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Why To Kill a Mockingbird Is a Multi Award Winning Hit — But NOT the Season's Best New Play
Gregory Peck as Atticus Finch and 10-year-old Mary Badham as Scout in the movie.
Harper Lee's 1960 novel To Kill a Mockingbird is indeed one of America's literary treasures. The movie starring Gregory Peck, and the adaptation by Christopher Sergel into a play for school productions that metamorphosed into a version suitable for adult theatergoers is still frequently produced in regional theaters. All, especially the movie, succeeded.

And when it finally arrived on Broadway last year it suceeded once again.In fact, in a big way. It became the 2018-19 season's blockbuster hit. Curtainup's review.

Unlike the previous stage and screen spinoffs, Aaron Sokin's script is enough drastically different in its structure, interpretation and casting of characters to make one understand why it's been promoted as "a new play" rather than a new adaptation.

Yet, for all the praises heaped upon it (including my own), the Mockingbird now keeping every seat filled at the Shubert Theater is NOT a new play but a new adaptation — granted, a brilliant one.

Unlike other Best Play choices, like The Ferryman and What the Constitution Means to Me, the new Mockingbird didn't make it into that category; but Director Bartlett Sher, Jeff Daniels's Atticus and and Celia Keenan Bolger's Scout did so magnificently. And if there were a category for best new adaptation of a classic, Aaron Sorkin would surely have topped any such a list.

As promised in my review, I recently got around to once again watching the movie. (It's still available as a DVD or for rent on YouTube). Compared to what I saw,the play I saw and reviewed at the Shubert did indeed really seem like a new play. That's at first, when that black and white movie faithfully followed the book's leisurely set-up and the kids were played by kids. But once the the trial that's the story's dramatic and thematic heartbeat started, it became clear to me that Sorkin and director Bartlett Sher have indeed achieved something of a miracle. Their To Kill a Mockingbird is a glorious example of how to give a totally new look and interpretation to a classic's heretofore etched-in-stone structure and character portrayals. All while still being true to the the source material. And that goes for Jeff Daniels who's very much his own Atticus Finch without diminishing our memories of Gregory Peck —and Celia Keenan Bolger, the adult actress now playing Scout, doesn't make ten year old Mary Badham less memorable.

Rather than relegate either the book or the movie to that theatrical attic reserved for classic but hopelessly dated work, the entire Mockingbird oeuvre is now a triple threat time capsule.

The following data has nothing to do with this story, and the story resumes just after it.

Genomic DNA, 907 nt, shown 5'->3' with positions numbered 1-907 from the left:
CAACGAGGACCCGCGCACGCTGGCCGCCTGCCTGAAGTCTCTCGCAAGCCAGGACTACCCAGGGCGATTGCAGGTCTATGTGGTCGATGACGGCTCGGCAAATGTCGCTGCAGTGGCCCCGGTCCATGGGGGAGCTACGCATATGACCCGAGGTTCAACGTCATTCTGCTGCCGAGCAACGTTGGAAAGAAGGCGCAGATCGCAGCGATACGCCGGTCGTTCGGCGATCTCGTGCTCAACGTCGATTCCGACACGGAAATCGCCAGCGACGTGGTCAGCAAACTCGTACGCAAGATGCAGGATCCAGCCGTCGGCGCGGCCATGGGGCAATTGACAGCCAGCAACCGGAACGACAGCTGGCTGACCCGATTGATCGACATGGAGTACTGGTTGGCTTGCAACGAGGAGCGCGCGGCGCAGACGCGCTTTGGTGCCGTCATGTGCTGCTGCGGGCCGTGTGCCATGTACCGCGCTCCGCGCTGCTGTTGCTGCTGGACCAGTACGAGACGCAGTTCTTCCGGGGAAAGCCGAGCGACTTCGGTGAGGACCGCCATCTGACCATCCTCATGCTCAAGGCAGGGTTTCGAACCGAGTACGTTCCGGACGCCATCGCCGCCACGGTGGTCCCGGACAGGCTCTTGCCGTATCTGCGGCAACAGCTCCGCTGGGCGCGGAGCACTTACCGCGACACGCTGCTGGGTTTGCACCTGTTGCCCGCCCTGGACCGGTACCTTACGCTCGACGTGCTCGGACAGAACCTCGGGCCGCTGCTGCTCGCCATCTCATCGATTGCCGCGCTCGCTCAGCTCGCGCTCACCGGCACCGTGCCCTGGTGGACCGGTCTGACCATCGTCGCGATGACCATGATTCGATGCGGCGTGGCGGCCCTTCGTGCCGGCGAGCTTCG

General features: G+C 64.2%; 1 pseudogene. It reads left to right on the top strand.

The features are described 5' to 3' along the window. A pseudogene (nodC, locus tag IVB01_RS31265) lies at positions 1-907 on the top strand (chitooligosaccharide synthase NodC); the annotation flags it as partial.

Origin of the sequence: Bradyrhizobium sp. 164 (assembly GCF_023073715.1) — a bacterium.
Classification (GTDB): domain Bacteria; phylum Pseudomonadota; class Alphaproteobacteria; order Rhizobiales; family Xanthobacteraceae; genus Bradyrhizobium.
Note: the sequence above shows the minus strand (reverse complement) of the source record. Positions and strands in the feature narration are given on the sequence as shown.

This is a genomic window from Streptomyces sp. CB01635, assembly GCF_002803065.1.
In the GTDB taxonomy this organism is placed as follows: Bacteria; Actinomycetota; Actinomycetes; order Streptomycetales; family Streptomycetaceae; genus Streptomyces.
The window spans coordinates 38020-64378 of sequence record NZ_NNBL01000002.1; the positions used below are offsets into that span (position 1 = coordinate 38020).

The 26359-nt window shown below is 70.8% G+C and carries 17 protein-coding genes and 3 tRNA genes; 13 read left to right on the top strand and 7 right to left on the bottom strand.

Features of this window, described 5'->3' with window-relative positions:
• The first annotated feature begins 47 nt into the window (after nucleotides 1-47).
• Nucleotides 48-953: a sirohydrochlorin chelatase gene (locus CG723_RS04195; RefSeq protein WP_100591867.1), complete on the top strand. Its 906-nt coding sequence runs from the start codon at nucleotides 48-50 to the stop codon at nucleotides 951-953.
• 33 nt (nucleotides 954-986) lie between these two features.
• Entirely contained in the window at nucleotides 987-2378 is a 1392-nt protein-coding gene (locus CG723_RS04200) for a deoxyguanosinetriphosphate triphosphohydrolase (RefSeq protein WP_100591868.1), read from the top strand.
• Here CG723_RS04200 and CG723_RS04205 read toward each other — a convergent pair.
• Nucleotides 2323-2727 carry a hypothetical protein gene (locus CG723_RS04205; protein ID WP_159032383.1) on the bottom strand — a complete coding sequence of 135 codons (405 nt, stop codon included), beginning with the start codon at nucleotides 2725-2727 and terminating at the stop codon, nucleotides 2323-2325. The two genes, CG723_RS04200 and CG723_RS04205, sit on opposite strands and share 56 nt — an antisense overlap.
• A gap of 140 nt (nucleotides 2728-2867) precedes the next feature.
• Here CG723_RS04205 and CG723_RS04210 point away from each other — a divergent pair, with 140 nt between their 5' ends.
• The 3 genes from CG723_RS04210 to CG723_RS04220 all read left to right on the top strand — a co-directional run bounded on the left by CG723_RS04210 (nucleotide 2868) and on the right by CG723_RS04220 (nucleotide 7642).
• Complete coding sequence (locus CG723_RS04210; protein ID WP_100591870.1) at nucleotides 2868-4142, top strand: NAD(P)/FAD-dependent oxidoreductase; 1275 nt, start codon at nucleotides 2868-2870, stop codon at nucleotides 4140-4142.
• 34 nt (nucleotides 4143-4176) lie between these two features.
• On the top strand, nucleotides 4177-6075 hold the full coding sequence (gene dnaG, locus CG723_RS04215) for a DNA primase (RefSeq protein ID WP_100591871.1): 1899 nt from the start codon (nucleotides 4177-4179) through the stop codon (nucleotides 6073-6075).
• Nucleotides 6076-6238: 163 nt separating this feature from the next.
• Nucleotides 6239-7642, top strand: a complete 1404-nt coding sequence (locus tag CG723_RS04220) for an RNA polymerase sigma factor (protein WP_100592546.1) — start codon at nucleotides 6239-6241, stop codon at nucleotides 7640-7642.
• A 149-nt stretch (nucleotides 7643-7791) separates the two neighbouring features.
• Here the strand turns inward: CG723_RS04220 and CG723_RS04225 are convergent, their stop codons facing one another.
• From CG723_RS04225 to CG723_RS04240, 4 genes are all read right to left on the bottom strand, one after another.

As to why it took over half a century of life on page, stage and screen to bring To Kill a Mockingbird to Broadway, it's not that directors of the author approved, straightforward Sergel version haven't imbued it with a more contemporary attitude, or that the idea for a more high profile, new adaptation hasn't been explored. The film's script writer Horton Foote, who's also a much lauded live theater playwright (See our playwrights' album chapter on Foote here), was an obvious first choice. But he turned it down; so did double Pulitzer winner Lynne Nottage.

Perhaps Foote and Nottage realized that Lee's approval would be a stumbling block to any updates. Though Lee is dead her estate's tight and contentious control of any new and drastic interpretations didn't make things easy for producer Scott Rudin or Aaron Sorkin. That's even though Tonja B. Carter, the lawyer Ms. Lee appointed to run her estate, published a first and never published version of the novel in which Atticus wasn't nearly the beloved moral hero everybody loves.

Though the legal problems with the Lee estate were settled in time for the Broadway production to open, the challenge of making this cherished work viable for modern audiences had to contend with the fact that even without a more woke approach to the bigotry issues Mockingbird had done just fine in all its formats. In short, it's a classic that's universal and powerful enough to resonate without drastic updating; and without Gregory Peck to animate Atticus's interaction with his black housekeeper Calpurnia and Tom Robinson, the black man falsely charged with raping a white woman.

No wonder that the familiar maxim of "why fix what ain't broke" has prevailed. That said, however, the problems of racial bigotry more prevalent than ever in this country, Sorkin's drastically different structure, interpretation and casting of characters suddenly seemed overdue. And the result does feel like a new play. Yet, despite the extreme changes, it therefore remains an adaptation even though Sorkin and the actors have managed to remain true enough to the universality of Lee's classic in every way that counts.

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